I used a Tantares Size 1 Fuel Tank B for the upper stage tank, and a Tantares 0110-A “Litenugle” Rocket Engine as the equivalent to what was used.  The historical flight used a Block-E tank…but there is  no mention of the exact engine that was used or if this was an SRB.  I only have to come within 5900km of the Mun and then eject into the ether, so I’m not worried about having enough fuel.  And the upper stage does not decouple from the probe, so I don’t have to worry about having space junk floating around the Mun.


Historically, the craft came within 5900km of the Moon.  I can get to within 2200km at a maximum Pe, but no farther.  Any farther out than that and I simply don’t come close enough to qualify.


I put the Ion Traps on the first stage…which got ejected when I burned for the Mun.  So no data from those.  Thankfully I should still get probe core crew reports from Mun and Solar.  Anyhow, I’ve entered the Mun’s SOI.






You can kind of see Kerbin in the lower left shadow of the Sun there.  Just a tiny blue dot in a sea of black that Luna I will now forever swim through.

This completes Luna I.

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I've been busy today.

Discoverer I


Discoverer was a code name used for the public’s benefit, under the guise of being used for experiments and scientific data gathering.  What it was, in reality, was an attempt to jump-start a spy program, intent on capturing photographs of the Russians as they worked on their own space and weapons programs.


The parts packs I’m using for some reason don’t include a Discoverer I satellite.  The Thor-Agena A bus was nothing more than a bullet with some radio equipment in it, with no photography gadgets whatsoever.  So I attempted a recreation of this using a Stayputnik I probe on top of an Andromeda VK3, with a Communotron 16 antenna.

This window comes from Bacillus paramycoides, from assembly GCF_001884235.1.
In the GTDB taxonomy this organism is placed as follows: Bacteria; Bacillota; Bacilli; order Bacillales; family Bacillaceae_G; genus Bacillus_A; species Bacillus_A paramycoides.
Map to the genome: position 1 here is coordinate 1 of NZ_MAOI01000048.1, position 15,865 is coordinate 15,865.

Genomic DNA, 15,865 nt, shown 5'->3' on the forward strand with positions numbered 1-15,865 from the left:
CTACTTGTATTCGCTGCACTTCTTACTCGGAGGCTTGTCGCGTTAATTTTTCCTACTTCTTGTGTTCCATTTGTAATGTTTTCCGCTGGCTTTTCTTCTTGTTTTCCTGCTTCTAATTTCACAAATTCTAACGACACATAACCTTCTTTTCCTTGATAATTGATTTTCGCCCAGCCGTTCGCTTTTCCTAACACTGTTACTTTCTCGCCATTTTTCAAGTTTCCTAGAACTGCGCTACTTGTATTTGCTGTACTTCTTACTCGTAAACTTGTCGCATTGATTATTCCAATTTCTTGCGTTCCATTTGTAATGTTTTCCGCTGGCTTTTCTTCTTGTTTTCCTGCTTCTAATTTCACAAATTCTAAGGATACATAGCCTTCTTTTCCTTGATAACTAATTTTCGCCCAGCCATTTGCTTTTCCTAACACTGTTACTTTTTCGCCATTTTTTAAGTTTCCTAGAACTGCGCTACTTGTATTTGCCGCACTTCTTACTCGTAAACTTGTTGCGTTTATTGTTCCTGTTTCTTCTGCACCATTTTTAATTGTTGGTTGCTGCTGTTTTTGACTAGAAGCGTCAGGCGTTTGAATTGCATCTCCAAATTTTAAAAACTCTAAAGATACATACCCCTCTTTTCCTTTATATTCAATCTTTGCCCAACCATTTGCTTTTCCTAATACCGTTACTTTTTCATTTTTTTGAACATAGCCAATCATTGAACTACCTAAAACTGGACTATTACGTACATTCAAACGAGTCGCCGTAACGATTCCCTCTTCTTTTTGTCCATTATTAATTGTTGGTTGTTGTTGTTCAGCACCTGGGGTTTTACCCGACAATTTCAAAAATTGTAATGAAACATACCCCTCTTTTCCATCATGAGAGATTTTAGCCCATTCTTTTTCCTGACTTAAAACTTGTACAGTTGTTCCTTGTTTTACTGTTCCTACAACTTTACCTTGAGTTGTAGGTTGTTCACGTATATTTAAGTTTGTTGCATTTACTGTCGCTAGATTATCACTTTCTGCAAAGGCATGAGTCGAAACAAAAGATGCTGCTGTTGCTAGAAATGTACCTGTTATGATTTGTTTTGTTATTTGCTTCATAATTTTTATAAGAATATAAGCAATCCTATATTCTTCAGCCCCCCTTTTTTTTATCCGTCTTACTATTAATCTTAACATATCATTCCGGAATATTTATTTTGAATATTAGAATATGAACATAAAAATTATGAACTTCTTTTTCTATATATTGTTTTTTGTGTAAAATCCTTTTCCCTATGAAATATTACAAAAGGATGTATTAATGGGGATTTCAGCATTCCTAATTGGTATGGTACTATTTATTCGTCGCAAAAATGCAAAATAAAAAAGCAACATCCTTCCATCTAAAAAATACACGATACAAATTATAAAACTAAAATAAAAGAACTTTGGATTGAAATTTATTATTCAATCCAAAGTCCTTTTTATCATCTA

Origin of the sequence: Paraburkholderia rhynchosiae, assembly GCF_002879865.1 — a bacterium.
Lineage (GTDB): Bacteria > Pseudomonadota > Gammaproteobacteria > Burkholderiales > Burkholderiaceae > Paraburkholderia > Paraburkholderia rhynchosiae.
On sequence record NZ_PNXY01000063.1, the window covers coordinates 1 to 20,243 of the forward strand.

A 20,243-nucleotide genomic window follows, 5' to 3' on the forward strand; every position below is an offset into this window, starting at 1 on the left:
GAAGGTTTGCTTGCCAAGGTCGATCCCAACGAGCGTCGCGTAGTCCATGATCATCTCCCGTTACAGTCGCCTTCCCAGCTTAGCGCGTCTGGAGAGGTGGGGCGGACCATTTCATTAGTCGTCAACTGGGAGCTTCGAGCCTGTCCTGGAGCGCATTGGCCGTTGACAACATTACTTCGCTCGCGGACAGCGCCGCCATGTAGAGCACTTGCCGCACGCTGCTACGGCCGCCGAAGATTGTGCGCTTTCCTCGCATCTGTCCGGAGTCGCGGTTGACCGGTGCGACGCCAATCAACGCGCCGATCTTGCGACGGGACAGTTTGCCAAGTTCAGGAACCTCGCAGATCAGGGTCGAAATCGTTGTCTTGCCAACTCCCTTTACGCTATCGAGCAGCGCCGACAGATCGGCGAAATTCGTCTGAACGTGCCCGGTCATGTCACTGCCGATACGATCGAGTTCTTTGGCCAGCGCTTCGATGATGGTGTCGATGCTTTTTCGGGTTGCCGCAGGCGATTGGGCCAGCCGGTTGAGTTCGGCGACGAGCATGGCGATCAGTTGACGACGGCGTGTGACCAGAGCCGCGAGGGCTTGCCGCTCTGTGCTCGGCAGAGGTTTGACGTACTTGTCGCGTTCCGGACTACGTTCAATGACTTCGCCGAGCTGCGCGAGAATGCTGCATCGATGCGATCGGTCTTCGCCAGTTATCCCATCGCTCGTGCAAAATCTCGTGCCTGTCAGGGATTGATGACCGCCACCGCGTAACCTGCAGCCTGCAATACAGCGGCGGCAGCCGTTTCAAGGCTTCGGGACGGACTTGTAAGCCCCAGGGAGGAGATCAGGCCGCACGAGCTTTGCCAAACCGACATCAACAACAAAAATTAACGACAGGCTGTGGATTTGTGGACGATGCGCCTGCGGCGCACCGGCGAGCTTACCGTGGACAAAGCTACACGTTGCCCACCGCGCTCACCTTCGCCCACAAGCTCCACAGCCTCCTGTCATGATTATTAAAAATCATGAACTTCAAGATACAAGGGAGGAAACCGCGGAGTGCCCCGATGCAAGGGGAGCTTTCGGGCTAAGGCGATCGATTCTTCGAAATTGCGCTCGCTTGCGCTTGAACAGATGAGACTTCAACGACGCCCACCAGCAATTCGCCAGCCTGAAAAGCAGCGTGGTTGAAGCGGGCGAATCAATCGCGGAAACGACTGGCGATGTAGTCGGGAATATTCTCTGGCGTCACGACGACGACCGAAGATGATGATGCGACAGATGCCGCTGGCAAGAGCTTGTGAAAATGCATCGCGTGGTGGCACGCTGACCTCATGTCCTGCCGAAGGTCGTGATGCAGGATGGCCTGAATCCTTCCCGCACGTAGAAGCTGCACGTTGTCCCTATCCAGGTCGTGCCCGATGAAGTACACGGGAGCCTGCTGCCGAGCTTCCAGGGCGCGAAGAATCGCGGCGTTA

In addition to this, there are no early-US Thor rocket parts; I had to put this together using a conglomeration of Thor-Able and Tantares parts to approximate the Thor rocket.  And away we go.



South Pole:


North Pole:


And that complete Discoverer I.

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Explorer VI


This small satellite is responsible for being the first man-made object to take a photograph of the Earth from space.  It had a multitude of scientific gadgets on it, none of which have a KSP equivalent.  The probe was launched using a Thor DM-18 Able III, which I have tried to replicate in the VAB:


So I had to do some serious cobbling to put this together.  Spent more than an hour just inside the VAB on this, and it’s…close.  There are some parts in the parts packs I have installed that are represented here for the original, but I had to take some liberties with the upper stages.  In fact, the real rocket had 3 stages, while this one only has 2; the parts packs do not have Thor-Able third stage tanks or engines.  But this thing is close enough, especially in aesthetic design, so I’m using it.



That is one ridiculous orbit.  If it weren’t for the inclination of 47 degrees, we would run the risk of not only running into the Mun, but also potentially being influenced by Minmus’ gravity.


That’s about halfway between Pe and Ap, headed towards Ap.  Not the best shot, but it doesn’t help that Explorer VI is black.

One thing to point out is all the junk in space right now.  You see that map view orbit shot?  All of those orbits are satellites from this challenge that haven’t decayed.  I could very well clean them up, and I will probably do so as we get into the 1960s.  But it makes you think about how much stuff we’ve put up into the skies, doesn’t it?

And that completes Explorer VI.

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Luna II


Luna II has the distinction of being the first man-made object landed on the Moon.  And not in a very pretty fashion; this satellite did a hard landing at 3.3 m/s without an orbit.  That’s right, this little girl was shot directly at the Moon and landed without the benefit of doing a few passes first.

Luna II used effectively the same 8K72 rocket that Luna I used, so there is very little that changed in the VAB for this one.  I’m not going to give shots from the VAB and/or the launchpad as the rocket is exactly the same.

I did make one small change, other than swapping probes, and that was to put the Ion Trap on the probe itself.  So now I can take Ion measurements from HKO, High Mun, Low Mun, and Mun Surface.  It is important to note that the historical probe did NOT take temperature or pressure readings of any kind.  This means that the thermometer and barometer stay home.





I landed at approximately 8 m/s, going sideways, in the dark.  Unfortunately, I cannot find anything that shows me the flight data other than the standard F3 screen, and that doesn’t give landing speed.  But, I did land on the Mun with a direct trajectory without blowing up.

And that completes Luna II.

Edited by Scarecrow71
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22 hours ago, Akagi said:

man how is that even POSSIBLE